TES Get Active

11th June 2004 at 01:00
David Hart finds horse-riding in the Cumbrian fells is the perfect antidote to a stressful day

How do you keep fit?

I go horse-riding once or twice a week, for at least a couple of hours, often more.

What got you started?

I've always been reasonably active, but I only started riding in 1993 when I met my wife. She had ridden all her life and persuaded me to give it a try.

Why horse-riding?

We live at the bottom of one of the Cumbrian fells, so it's a fantastic way to make the most of the countryside. There are so many places to go, so many options. And I love horses - they're wonderful animals.

How do you make time?

I keep my weekends clear. If you do that, then you can always find time.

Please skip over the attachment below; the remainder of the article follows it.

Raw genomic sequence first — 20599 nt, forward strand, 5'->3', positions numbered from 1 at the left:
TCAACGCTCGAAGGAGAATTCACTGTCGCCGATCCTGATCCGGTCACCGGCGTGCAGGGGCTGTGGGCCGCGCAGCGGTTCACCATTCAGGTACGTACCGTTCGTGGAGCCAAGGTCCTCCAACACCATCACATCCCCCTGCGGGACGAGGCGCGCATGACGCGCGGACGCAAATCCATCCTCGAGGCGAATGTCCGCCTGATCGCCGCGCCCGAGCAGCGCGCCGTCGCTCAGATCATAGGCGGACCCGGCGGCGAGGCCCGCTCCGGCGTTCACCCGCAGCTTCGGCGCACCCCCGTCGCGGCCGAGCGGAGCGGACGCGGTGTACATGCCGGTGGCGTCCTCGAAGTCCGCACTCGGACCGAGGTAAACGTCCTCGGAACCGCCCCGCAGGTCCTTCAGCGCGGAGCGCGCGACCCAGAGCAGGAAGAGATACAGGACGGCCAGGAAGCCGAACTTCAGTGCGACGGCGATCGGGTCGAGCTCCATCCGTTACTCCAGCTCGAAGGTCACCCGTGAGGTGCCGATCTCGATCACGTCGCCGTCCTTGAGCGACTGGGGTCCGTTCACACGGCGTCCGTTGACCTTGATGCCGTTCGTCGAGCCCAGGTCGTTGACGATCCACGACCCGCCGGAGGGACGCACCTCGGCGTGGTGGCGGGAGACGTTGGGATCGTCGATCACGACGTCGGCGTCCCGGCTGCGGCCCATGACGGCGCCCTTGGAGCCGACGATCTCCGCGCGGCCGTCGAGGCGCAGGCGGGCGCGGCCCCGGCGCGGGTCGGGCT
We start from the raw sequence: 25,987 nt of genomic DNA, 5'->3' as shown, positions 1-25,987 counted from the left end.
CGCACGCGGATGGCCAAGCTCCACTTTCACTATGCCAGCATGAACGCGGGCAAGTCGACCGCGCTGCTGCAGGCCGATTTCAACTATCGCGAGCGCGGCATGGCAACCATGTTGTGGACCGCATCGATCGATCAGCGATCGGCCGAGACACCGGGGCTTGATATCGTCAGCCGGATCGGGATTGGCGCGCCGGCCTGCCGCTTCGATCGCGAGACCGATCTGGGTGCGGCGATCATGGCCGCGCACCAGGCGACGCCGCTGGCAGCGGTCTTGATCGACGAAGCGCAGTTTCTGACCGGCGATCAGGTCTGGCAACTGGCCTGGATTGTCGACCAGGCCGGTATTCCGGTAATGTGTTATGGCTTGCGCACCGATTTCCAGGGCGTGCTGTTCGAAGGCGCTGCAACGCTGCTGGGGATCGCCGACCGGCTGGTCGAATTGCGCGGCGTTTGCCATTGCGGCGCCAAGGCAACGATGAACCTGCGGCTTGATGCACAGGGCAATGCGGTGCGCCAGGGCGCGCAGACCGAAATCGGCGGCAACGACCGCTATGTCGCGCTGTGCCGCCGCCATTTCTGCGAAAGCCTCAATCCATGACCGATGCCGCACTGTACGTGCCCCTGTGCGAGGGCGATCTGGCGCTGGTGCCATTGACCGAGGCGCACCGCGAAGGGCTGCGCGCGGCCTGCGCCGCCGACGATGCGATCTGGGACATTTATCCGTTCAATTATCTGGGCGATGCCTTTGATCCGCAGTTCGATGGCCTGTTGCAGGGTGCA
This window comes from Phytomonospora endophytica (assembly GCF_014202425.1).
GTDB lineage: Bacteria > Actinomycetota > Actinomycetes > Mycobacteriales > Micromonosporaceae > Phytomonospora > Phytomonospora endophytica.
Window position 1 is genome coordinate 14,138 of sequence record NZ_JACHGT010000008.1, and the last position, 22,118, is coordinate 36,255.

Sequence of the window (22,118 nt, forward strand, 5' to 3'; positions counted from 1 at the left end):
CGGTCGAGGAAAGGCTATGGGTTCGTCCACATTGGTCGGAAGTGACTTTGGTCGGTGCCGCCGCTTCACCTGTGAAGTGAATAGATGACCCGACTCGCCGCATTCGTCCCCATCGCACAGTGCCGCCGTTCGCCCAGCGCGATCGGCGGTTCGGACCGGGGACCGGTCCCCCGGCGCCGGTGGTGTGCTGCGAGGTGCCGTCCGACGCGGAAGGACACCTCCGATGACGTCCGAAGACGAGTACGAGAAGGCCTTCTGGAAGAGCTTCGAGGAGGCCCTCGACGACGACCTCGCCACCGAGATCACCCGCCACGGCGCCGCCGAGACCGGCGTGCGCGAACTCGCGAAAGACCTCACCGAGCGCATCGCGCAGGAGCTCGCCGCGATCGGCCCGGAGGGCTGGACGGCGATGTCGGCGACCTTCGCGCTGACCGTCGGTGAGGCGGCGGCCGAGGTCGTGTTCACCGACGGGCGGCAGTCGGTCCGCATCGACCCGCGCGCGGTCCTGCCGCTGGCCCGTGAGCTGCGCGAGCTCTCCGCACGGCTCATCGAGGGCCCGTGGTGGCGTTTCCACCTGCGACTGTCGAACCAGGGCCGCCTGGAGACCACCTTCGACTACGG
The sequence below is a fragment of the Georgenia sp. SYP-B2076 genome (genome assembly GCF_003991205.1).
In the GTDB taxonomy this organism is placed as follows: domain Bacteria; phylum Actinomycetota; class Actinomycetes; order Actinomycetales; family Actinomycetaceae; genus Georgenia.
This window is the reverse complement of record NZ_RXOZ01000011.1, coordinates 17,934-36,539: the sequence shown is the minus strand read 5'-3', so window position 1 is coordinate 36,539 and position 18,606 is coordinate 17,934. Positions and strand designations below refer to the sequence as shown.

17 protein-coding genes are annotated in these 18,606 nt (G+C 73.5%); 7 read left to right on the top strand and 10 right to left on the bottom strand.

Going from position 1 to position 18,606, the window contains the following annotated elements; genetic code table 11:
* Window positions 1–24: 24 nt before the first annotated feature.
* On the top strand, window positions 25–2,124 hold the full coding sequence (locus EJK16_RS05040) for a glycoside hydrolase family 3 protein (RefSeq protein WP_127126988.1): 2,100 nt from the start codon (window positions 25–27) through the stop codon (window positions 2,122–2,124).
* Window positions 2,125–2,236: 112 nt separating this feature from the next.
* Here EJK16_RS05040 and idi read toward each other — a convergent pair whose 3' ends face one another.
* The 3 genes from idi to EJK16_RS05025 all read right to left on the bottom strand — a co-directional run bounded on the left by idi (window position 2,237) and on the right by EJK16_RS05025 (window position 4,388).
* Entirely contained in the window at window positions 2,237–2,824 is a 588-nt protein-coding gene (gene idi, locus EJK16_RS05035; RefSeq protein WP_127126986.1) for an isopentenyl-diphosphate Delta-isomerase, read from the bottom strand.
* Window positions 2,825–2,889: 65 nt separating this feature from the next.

Have you felt the benefits?

When you're riding you can't afford to think about anything else, otherwise you could end up on your backside. That concentrates the mind, which means you escape other pressures. It's good physical exercise; when you canter or gallop you have to work hard.

Any downsides?

We have two horses of our own. Mucking out and cleaning the tack can be hard work, but it's rewarding. My wife takes care of it in the week and I do weekends. My members probably can't imagine me mucking out a stable, but it's true!

How active are your colleagues at NAHT headquarters?

They're a pretty fit bunch. I don't think we'd be far away from being able to put out a cricket team, though admittedly some of the players might be past their prime.

Healthy hint?

Make sure you get a reasonable amount of exercise on a regular basis. It does help to reduce stress. And it doesn't matter what you do, as long as you do something.

David Hart, 63, is general secretary of the National Association of Head Teachers. For tips and ideas on personal fitness go to: www.tes.co.ukgetactive

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